TigerEye Review—Week 5
Photo courtesy of Exxon Mobile
I don’t know if we can still call this the Gus Bus. Maybe the Lindsey Lamborghini?
The SEC West
Separation is beginning to occur between the upper two teams of the division and the remainder. Arkansas and Texas A&M are still showing potency on offense, but the two Mississippi programs are reeling from two disastrous weeks of conference play, and their numbers are showing abject failure to either move the ball on third down or score when in the red zone. And LSU? Stuck in the basement with three games against ranked opponents in the next month, two of which are on the road. That might leave the Bayou Bengals in danger of missing a bowl appearance for the first time in the 21st century. The last time that happened was 1999 under Gerry DiNardo.*
Auburn and Alabama are playing at the top of the NCAA on defense. Both Kevin Steele and Jeremy Pruitt are giving a class on what quality game planning, adjustment and execution with talented athletes at all positions can achieve week in and week out. Neither defense has really played a bad game, Colorado State and Clemson matches notwithstanding. The rest of the West is in trouble, though. Both LSU and MSU have shown troubling stretches in recent games, and just about anyone can score on the remaining three teams in the West.
The SEC East
Georgia and Florida are both pulling ahead in terms of efficiency with recent numbers showing significant improvement, but the pace of change is still somewhat slow. Neither team is out of the woods, so to speak, and “average” is the most common term that could be used to describe them. The rest of the East? Downright pitiful. Vandy and Kentucky are showing their lack of depth and quality of athletes, but what are the excuses being offered for Mizzou, South Cakalacky and that Sanitation Worker convention at Knoxville? When you host your two biggest division rivals at home and manage to record just seven first downs, it’s time to re-evaluate everything you once knew about your offense.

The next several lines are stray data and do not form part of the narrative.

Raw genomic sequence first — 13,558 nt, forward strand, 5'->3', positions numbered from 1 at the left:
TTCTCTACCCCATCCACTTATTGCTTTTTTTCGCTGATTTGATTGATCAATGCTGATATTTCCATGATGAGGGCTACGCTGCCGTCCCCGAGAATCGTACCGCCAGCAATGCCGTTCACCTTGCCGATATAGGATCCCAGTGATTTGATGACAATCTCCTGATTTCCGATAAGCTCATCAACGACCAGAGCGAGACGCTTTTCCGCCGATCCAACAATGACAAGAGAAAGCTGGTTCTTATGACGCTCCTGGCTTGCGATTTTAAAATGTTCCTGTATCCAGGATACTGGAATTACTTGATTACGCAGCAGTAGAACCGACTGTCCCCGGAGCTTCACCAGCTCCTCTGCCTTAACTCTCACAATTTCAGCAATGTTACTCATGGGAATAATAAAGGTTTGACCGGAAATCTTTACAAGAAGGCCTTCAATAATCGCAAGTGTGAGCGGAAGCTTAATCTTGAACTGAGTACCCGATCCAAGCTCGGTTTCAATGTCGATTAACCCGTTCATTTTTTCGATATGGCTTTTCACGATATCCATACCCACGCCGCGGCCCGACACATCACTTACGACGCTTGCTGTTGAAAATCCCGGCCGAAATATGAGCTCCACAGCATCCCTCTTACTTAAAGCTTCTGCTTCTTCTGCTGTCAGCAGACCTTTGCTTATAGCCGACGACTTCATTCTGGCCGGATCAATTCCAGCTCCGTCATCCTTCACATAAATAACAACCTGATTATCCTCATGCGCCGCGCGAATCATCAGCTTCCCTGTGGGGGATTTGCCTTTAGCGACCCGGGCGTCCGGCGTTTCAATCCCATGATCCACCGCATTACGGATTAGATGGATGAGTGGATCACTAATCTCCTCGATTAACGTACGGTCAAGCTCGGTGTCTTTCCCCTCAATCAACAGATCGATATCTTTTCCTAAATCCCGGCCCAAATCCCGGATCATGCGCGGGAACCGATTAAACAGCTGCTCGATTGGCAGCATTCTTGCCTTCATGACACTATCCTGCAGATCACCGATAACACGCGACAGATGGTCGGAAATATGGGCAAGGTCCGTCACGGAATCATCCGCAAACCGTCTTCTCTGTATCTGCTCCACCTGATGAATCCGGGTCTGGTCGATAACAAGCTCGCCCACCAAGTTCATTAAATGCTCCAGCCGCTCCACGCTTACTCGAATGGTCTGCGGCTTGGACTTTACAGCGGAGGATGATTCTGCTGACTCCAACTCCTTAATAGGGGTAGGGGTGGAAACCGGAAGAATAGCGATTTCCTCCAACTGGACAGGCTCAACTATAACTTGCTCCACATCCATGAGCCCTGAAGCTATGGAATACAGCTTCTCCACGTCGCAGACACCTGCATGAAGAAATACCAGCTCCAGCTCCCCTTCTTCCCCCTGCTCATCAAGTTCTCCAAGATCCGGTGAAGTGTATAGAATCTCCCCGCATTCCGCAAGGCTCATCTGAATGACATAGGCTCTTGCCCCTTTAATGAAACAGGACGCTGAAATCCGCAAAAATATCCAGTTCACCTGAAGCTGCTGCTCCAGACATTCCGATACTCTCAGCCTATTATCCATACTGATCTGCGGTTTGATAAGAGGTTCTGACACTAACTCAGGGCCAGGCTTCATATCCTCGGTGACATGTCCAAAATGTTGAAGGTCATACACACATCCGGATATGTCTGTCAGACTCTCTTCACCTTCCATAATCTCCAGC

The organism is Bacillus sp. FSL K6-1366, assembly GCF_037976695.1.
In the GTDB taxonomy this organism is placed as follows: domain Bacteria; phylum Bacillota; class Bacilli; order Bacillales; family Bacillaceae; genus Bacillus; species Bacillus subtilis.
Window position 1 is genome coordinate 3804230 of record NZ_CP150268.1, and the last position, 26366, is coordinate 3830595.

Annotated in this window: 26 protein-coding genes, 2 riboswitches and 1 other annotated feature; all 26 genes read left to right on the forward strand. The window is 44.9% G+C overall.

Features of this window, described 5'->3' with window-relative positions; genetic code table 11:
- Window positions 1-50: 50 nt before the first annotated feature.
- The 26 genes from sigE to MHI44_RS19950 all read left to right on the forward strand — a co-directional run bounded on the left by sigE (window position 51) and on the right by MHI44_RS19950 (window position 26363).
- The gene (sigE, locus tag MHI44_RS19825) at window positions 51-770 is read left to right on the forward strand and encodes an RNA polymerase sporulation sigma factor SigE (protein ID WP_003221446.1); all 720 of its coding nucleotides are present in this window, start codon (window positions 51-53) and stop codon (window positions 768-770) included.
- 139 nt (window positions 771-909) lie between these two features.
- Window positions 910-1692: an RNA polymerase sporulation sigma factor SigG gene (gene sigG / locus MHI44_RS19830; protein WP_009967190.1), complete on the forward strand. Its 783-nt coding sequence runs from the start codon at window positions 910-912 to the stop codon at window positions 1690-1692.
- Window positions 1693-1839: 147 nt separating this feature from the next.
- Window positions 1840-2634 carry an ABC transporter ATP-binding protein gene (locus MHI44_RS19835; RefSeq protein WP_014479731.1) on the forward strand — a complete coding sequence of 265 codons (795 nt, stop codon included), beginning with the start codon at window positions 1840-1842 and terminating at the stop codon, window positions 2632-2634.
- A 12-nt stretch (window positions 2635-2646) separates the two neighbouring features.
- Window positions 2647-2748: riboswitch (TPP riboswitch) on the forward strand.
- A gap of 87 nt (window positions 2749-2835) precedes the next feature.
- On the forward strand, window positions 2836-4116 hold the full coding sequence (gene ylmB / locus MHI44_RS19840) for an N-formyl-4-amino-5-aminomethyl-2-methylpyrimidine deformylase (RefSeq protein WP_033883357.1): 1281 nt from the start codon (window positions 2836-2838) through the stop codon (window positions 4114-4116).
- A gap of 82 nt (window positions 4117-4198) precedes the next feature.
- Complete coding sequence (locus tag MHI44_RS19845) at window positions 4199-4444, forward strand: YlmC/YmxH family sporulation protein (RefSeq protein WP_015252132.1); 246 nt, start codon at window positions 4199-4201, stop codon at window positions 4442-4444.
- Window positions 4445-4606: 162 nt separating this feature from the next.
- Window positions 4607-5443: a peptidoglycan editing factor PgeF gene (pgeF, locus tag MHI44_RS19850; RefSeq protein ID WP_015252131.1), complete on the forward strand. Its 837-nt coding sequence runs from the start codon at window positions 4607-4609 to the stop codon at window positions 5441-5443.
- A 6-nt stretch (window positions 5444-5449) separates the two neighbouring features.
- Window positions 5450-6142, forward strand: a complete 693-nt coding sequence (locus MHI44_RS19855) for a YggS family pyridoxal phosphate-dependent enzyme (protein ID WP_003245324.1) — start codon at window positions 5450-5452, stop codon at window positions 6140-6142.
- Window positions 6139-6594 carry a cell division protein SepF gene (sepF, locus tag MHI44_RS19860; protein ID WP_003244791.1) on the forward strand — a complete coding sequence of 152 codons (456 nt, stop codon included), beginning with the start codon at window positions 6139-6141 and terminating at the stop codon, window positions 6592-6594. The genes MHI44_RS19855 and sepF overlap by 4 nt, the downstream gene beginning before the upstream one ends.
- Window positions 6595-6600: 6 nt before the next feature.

Not that these numbers on defense are that impressive considering the significant losses each team outside of Athens has suffered. Georgia’s dominance of the East is all but assured given a decent game against Florida’s suspect defense. Even a loss to Auburn won’t keep it out of Atlanta if the dawgs just keep to this level of efficiency. Florida could play spoiler to that plan, but it’s an outside chance at best. The rest of the East simply can’t be expected to compete for anything but second tier bowl games by the look of things.
The State of the Conference
Only three teams are showing potential to reach the playoffs from the Southeastern Conference. Of those three Auburn has the longest and most challenging road, having to play both of the other two during the regular season. While the rest of the conference will still have games they can play to upset that trifecta of excellence, there is definitely an “outside looking in” aspect to the remainder of the conference. If this continues at this rate until November, expect the Amen Corner to provide the deciding contests for who goes to and dominates the big dance at the end with the rest of league simply hanging on for the scraps left over.
But, however it ends, these past few weeks have been an absolute joy while watching a fast, hard hitting Auburn defense and an explosive offense win game after game. It’s been a little like watching Sullivan–Beasley light up the scoreboard again while those staunch Tuberville defenses that made “the Auburn game” a week of trepidation and dread for opposing teams in the early aughts of the last decade. Here’s hoping this ride continues all the way to Atlanta.
*1999 was also the last time Auburn beat LSU in Tiger Stadium, prompting my favorite joke of that season as Louisiana Tech upset Alabama 29–28 the same weekend (Sept 18, 1999).
Question: “Who feels worse after Saturday’s losses? Alabama coach Mike Dubose or LSU coach Gerry Dinardo?”
Answer: “Mike Dubose. Gerry at least got a sympathy hug from his wife” (Dubose had recently settled a $300,000 out-of-court infidelity case involving his former Athletic Department secretary.)
It’s hard not to like this latest turn of events